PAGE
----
Collecting Child Support from a Noncustodial Parent Serving in the Military


If you are seeking a Pasadena divorce and your spouse is in the military, you will likely find it easier to collect child support than someone with an ex who is employed in the private sector. The United States military takes the obligation of parents to support their children very seriously. Military wages of both active duty and retired service members can be garnished if needed.

After the child support obligation is established, you must complete an "Income Withholding Order" to request that payment be withheld from the service member's paycheck. This form allows for a maximum of either 50% (if he currently is supporting a spouse or child) or 60% (if he is not currently supporting a spouse or child) of the service member's disposable income to be garnished for child support obligations. If the payment is considered in arrears for more than 12 weeks, the maximum deduction increases to either 55% or 65%.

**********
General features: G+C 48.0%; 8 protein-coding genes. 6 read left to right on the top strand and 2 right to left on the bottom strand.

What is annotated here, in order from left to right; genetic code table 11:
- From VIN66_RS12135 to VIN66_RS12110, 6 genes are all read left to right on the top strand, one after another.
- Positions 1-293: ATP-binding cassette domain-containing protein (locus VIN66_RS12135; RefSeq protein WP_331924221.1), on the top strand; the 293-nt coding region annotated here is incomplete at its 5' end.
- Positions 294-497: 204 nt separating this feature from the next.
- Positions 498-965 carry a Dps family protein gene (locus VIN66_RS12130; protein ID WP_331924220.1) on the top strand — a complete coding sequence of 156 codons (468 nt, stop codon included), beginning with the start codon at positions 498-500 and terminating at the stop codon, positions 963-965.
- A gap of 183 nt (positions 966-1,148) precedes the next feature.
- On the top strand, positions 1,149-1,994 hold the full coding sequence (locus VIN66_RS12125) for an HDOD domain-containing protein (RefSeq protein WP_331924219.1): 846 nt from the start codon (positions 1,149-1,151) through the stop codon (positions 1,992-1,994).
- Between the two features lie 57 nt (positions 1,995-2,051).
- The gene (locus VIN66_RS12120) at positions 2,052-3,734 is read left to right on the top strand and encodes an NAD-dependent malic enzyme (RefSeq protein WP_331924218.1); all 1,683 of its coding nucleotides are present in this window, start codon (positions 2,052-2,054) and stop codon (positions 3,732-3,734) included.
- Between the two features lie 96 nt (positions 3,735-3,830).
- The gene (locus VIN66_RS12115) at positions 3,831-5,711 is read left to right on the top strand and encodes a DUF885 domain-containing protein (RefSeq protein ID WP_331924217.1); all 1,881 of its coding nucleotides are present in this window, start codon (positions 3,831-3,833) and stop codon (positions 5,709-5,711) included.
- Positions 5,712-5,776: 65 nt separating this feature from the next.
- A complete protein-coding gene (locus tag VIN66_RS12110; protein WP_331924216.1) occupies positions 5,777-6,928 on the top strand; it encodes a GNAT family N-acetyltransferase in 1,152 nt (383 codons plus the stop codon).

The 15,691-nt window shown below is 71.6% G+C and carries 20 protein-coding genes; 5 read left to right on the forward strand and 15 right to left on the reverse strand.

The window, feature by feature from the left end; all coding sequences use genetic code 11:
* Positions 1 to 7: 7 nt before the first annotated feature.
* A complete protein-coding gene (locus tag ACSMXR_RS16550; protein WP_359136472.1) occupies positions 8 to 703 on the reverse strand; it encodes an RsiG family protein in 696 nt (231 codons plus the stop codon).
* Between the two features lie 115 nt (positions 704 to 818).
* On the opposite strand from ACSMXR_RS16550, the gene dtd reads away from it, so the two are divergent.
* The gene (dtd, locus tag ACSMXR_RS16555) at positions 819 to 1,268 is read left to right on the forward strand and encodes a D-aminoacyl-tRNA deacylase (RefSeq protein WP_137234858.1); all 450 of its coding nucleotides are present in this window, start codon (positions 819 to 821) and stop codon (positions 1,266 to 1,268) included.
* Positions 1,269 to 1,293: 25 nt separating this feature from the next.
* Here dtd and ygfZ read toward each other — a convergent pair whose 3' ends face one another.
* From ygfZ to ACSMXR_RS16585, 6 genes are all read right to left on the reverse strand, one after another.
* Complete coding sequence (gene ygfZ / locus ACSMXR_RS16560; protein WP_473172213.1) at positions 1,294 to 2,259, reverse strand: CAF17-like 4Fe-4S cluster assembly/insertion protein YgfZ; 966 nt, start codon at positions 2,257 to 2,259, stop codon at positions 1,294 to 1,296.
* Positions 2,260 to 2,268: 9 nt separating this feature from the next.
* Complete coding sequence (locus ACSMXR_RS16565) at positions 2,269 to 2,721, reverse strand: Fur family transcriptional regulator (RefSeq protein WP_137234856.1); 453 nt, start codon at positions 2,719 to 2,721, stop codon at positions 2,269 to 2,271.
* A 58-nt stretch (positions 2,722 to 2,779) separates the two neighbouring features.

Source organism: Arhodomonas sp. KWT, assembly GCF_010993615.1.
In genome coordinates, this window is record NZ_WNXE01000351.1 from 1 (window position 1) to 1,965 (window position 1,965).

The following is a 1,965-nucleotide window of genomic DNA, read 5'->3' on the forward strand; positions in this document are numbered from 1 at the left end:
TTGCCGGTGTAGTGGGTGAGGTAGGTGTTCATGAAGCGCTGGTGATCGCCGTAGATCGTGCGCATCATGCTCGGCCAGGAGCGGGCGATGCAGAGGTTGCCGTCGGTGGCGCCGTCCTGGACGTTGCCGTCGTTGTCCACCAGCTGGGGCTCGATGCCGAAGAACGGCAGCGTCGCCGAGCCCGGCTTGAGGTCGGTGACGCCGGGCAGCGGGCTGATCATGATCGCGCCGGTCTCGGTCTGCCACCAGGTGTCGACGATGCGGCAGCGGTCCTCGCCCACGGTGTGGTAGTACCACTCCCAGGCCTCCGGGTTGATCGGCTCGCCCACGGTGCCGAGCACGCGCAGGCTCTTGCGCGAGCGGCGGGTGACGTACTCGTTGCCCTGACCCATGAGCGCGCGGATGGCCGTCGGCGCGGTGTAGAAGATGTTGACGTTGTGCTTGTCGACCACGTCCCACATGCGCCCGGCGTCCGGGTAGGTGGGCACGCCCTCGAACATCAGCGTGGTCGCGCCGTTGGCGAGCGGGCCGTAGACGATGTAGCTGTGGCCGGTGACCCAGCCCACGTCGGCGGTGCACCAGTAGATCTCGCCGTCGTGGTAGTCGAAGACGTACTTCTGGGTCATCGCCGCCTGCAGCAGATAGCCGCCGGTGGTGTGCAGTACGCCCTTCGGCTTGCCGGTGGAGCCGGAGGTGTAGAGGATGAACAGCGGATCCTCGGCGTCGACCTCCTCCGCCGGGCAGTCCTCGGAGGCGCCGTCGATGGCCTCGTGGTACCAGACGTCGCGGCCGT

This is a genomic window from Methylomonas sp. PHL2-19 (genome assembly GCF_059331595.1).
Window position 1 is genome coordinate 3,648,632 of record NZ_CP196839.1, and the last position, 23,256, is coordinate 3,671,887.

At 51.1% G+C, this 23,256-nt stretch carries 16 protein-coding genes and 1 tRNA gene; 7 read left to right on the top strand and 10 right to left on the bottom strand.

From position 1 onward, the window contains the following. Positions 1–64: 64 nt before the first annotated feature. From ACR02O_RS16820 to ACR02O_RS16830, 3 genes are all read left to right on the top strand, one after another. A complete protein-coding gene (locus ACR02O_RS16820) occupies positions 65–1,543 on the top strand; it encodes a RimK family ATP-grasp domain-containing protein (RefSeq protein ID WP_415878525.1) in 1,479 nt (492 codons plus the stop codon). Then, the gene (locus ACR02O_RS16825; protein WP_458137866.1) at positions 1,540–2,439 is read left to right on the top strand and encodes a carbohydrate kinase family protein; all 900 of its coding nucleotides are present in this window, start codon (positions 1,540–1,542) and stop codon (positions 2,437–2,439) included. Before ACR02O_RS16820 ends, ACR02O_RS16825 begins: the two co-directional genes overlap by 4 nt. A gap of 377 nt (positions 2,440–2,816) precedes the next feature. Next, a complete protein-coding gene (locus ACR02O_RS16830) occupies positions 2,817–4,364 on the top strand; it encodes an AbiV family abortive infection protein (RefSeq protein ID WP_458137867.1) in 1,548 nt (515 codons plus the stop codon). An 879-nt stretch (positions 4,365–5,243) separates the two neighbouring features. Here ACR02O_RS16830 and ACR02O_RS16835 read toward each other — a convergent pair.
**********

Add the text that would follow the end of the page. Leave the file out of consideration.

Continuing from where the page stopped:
If a military service member has multiple support orders and does not have enough disposable income to meet all of his legal obligations, funds will be distributed on a pro-rata system. This includes alimony or spousal support obligations, if applicable.

Sometimes, noncustodial parents are ordered to provide health insurance for their minor children as part of the divorce settlement. If your ex is supposed to carry health insurance for his children, you will need to send a copy of this order to his personnel office head, commanding officer, or First Sergeant. They will follow up with notification of what additional steps must be taken.

If you are entitled to child support or alimony payments from a member of the military, it is important to select a Pasadena divorce attorney with experience in military affairs. Regardless of a lawyer's previous experience with divorce settlements, dealing with military cases requires specialized knowledge.